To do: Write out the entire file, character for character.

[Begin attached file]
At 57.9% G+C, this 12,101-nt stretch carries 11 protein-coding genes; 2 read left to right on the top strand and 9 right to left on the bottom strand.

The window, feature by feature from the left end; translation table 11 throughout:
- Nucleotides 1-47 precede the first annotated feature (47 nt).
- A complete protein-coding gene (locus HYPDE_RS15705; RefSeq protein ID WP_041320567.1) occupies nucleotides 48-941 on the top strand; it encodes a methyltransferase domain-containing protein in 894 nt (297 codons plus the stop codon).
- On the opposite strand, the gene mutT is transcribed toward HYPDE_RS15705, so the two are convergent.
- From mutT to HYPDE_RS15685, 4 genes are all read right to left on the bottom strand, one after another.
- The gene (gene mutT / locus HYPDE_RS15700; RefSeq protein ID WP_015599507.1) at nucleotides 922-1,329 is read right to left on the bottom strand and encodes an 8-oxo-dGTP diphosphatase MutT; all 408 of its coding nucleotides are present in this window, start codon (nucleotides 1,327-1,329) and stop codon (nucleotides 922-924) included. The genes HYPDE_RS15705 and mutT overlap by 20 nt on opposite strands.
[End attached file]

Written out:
At 57.9% G+C, this 12,101-nt stretch carries 11 protein-coding genes; 2 read left to right on the top strand and 9 right to left on the bottom strand.

The window, feature by feature from the left end; translation table 11 throughout:
- Nucleotides 1-47 precede the first annotated feature (47 nt).
- A complete protein-coding gene (locus HYPDE_RS15705; RefSeq protein ID WP_041320567.1) occupies nucleotides 48-941 on the top strand; it encodes a methyltransferase domain-containing protein in 894 nt (297 codons plus the stop codon).
- On the opposite strand, the gene mutT is transcribed toward HYPDE_RS15705, so the two are convergent.
- From mutT to HYPDE_RS15685, 4 genes are all read right to left on the bottom strand, one after another.
- The gene (gene mutT / locus HYPDE_RS15700; RefSeq protein ID WP_015599507.1) at nucleotides 922-1,329 is read right to left on the bottom strand and encodes an 8-oxo-dGTP diphosphatase MutT; all 408 of its coding nucleotides are present in this window, start codon (nucleotides 1,327-1,329) and stop codon (nucleotides 922-924) included. The genes HYPDE_RS15705 and mutT overlap by 20 nt on opposite strands.